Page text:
Translation:It's two o'clock sharp.
It's two o 'clock exactly. Was NOT accepted. 整 zhěng also means exact.
OED defines ‘sharp’ (in this context) as “precisely at the time specified”; it defines ‘exactly’ in a more general sense meaning “accurately, precisely ...”. I wonder if 整 has than sense of “exactly (and precisely) at the time named, with a particular attention to the punctuality”. If it does, then ‘sharp’ is the appropriate translation. If not, then “it is now exactly two o’clock” or “it is now precisely two o’clock”, or even just “it is now two o’clock” would do. “It is now two o’clock precisely” has a particular cultural meaning, as the old British speaking clock used that format: “At the third stroke it will be two o’clock precisely … beep, beep, beep.”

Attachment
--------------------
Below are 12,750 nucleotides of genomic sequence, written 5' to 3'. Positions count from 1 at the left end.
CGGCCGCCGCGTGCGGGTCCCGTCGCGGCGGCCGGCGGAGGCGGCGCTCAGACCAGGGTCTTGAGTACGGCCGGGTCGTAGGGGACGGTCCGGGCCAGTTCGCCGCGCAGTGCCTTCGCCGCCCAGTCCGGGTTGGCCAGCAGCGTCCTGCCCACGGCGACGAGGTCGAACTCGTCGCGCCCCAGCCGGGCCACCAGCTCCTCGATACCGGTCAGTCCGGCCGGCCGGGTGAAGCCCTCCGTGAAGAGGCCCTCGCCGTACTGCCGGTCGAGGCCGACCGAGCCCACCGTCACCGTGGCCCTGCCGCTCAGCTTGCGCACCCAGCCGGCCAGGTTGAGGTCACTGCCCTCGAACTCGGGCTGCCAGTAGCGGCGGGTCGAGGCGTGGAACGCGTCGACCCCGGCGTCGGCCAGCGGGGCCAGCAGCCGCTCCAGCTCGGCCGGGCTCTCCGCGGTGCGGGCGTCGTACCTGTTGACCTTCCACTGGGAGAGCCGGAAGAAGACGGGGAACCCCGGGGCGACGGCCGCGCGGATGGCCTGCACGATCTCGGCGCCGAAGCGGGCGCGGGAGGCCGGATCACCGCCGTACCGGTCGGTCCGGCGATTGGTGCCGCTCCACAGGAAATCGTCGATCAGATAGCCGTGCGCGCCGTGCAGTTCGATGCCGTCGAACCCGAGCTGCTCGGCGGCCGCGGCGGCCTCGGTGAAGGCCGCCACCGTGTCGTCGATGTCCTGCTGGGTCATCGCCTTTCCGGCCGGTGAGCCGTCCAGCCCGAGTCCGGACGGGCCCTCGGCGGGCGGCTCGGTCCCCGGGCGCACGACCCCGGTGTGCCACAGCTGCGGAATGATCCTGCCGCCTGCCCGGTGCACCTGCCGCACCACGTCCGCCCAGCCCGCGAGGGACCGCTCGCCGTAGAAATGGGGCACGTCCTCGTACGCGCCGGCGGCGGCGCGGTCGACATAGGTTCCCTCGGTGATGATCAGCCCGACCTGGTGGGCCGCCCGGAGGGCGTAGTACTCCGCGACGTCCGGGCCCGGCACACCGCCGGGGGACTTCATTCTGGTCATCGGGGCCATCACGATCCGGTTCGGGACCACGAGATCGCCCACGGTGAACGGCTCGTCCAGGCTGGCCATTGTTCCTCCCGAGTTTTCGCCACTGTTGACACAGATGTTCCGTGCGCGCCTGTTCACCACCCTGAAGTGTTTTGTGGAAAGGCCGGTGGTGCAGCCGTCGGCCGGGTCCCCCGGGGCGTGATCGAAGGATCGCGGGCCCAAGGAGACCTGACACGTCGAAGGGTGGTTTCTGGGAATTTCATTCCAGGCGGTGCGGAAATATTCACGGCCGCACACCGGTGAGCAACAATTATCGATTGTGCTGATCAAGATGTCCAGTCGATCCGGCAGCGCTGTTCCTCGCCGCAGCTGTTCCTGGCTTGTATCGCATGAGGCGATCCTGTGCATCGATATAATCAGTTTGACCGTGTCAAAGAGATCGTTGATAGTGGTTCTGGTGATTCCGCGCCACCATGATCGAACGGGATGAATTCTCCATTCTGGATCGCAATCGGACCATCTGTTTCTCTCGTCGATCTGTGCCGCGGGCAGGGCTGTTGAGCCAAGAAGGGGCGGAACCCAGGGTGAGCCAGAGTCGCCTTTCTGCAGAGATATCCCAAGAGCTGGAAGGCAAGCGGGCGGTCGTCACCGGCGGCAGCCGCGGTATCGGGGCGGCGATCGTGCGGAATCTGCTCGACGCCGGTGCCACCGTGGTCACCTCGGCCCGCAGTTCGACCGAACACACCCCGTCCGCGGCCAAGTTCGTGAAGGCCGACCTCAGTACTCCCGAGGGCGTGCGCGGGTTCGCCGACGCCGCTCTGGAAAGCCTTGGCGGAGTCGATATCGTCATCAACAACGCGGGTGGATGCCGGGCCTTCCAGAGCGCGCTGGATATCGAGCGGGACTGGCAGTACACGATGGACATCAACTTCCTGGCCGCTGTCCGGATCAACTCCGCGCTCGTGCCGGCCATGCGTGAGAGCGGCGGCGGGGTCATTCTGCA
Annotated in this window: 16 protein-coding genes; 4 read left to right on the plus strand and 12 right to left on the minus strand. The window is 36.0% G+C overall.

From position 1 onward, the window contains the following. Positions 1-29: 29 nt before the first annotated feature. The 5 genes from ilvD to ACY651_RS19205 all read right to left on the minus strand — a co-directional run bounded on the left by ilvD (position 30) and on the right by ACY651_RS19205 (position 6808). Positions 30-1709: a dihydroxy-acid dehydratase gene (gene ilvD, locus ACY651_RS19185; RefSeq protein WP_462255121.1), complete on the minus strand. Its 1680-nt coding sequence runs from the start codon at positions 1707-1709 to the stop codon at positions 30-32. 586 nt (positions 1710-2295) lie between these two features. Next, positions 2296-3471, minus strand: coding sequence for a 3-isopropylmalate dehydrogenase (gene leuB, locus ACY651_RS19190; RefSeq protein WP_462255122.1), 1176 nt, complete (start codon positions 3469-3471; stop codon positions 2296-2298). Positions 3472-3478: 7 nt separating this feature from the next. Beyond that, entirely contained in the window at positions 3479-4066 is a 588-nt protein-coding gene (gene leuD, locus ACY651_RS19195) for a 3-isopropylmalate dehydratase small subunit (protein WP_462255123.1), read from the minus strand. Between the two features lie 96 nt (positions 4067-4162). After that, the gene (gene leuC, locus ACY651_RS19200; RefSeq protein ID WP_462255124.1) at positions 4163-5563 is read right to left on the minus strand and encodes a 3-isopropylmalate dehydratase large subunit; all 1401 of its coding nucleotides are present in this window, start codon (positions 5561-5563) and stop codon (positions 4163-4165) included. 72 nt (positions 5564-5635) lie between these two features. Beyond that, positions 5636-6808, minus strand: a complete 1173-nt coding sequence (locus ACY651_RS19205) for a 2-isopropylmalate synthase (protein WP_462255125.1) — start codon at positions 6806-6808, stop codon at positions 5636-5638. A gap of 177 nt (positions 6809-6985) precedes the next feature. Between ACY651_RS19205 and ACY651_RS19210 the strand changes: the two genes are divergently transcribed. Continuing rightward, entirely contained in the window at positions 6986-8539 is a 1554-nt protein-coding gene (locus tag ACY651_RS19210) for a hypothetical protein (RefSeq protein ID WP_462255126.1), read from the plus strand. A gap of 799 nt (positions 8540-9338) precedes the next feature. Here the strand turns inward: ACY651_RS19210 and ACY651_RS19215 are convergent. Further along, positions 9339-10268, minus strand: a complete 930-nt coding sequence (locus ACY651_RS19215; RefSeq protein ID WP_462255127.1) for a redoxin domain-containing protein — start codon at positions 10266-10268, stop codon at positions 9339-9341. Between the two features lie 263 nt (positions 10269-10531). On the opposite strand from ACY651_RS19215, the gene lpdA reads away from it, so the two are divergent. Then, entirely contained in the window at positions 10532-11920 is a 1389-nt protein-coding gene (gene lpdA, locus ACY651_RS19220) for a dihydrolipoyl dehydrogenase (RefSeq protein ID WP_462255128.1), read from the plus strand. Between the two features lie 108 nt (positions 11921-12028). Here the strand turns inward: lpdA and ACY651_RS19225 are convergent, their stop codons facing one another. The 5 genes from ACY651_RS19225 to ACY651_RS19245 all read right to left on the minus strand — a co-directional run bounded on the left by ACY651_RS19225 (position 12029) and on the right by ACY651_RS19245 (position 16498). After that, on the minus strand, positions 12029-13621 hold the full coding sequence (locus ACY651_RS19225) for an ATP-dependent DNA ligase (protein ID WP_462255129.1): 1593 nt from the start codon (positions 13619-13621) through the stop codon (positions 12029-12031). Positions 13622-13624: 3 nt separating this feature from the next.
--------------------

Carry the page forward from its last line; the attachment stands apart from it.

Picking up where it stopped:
I don't understand why this is using 两. We are taught that 两 is used like "a pair" in English, thus when having 2 with a MEASURE WORD. Here 点 is NOT a measure word, it's a precise time. So why isn't this 现在二点整？ 两点 should refer to an INTERVAL of two hours, not a clock time. Can someone explain?